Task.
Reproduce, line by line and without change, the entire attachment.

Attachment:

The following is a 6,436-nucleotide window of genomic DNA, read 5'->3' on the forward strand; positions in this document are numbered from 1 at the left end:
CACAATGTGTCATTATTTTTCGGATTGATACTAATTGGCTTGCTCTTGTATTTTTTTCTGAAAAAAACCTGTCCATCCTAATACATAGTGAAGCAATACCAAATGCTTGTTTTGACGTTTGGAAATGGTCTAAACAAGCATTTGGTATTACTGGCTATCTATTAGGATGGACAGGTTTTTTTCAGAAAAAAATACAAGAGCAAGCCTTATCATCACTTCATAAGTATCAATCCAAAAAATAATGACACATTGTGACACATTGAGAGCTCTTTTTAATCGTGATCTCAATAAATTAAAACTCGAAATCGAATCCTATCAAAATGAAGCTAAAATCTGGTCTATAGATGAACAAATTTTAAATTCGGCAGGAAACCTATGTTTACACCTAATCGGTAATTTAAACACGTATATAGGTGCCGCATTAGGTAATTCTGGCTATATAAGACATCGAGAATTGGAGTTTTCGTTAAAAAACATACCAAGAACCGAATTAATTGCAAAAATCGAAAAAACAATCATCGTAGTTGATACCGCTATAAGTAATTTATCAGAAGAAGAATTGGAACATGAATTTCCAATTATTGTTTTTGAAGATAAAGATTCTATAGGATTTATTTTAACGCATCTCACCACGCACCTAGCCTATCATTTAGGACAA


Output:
The following is a 6,436-nucleotide window of genomic DNA, read 5'->3' on the forward strand; positions in this document are numbered from 1 at the left end:
CACAATGTGTCATTATTTTTCGGATTGATACTAATTGGCTTGCTCTTGTATTTTTTTCTGAAAAAAACCTGTCCATCCTAATACATAGTGAAGCAATACCAAATGCTTGTTTTGACGTTTGGAAATGGTCTAAACAAGCATTTGGTATTACTGGCTATCTATTAGGATGGACAGGTTTTTTTCAGAAAAAAATACAAGAGCAAGCCTTATCATCACTTCATAAGTATCAATCCAAAAAATAATGACACATTGTGACACATTGAGAGCTCTTTTTAATCGTGATCTCAATAAATTAAAACTCGAAATCGAATCCTATCAAAATGAAGCTAAAATCTGGTCTATAGATGAACAAATTTTAAATTCGGCAGGAAACCTATGTTTACACCTAATCGGTAATTTAAACACGTATATAGGTGCCGCATTAGGTAATTCTGGCTATATAAGACATCGAGAATTGGAGTTTTCGTTAAAAAACATACCAAGAACCGAATTAATTGCAAAAATCGAAAAAACAATCATCGTAGTTGATACCGCTATAAGTAATTTATCAGAAGAAGAATTGGAACATGAATTTCCAATTATTGTTTTTGAAGATAAAGATTCTATAGGATTTATTTTAACGCATCTCACCACGCACCTAGCCTATCATTTAGGACAA